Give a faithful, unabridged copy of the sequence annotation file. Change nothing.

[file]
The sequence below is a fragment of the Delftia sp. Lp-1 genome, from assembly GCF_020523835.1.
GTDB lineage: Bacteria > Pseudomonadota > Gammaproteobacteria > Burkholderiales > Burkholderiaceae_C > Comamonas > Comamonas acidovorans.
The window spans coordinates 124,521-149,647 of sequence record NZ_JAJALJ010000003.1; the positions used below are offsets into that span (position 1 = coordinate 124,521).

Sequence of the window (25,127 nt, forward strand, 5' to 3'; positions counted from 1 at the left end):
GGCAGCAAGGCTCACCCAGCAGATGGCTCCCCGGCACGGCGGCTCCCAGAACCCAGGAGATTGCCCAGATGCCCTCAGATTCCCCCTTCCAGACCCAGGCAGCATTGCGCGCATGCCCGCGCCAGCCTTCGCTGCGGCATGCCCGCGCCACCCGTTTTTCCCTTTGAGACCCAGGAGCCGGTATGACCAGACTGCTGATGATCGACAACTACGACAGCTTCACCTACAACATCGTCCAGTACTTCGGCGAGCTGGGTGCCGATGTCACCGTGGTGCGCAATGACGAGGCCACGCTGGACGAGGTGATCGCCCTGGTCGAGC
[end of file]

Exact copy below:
The sequence below is a fragment of the Delftia sp. Lp-1 genome, from assembly GCF_020523835.1.
GTDB lineage: Bacteria > Pseudomonadota > Gammaproteobacteria > Burkholderiales > Burkholderiaceae_C > Comamonas > Comamonas acidovorans.
The window spans coordinates 124,521-149,647 of sequence record NZ_JAJALJ010000003.1; the positions used below are offsets into that span (position 1 = coordinate 124,521).

Sequence of the window (25,127 nt, forward strand, 5' to 3'; positions counted from 1 at the left end):
GGCAGCAAGGCTCACCCAGCAGATGGCTCCCCGGCACGGCGGCTCCCAGAACCCAGGAGATTGCCCAGATGCCCTCAGATTCCCCCTTCCAGACCCAGGCAGCATTGCGCGCATGCCCGCGCCAGCCTTCGCTGCGGCATGCCCGCGCCACCCGTTTTTCCCTTTGAGACCCAGGAGCCGGTATGACCAGACTGCTGATGATCGACAACTACGACAGCTTCACCTACAACATCGTCCAGTACTTCGGCGAGCTGGGTGCCGATGTCACCGTGGTGCGCAATGACGAGGCCACGCTGGACGAGGTGATCGCCCTGGTCGAGC